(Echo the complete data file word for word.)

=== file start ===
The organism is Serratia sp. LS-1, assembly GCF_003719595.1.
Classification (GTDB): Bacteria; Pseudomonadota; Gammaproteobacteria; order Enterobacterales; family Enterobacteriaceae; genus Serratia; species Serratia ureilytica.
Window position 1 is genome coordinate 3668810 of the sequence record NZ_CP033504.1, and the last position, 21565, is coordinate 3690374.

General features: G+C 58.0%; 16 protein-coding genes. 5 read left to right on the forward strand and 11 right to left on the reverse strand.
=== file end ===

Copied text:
The organism is Serratia sp. LS-1, assembly GCF_003719595.1.
Classification (GTDB): Bacteria; Pseudomonadota; Gammaproteobacteria; order Enterobacterales; family Enterobacteriaceae; genus Serratia; species Serratia ureilytica.
Window position 1 is genome coordinate 3668810 of the sequence record NZ_CP033504.1, and the last position, 21565, is coordinate 3690374.

General features: G+C 58.0%; 16 protein-coding genes. 5 read left to right on the forward strand and 11 right to left on the reverse strand.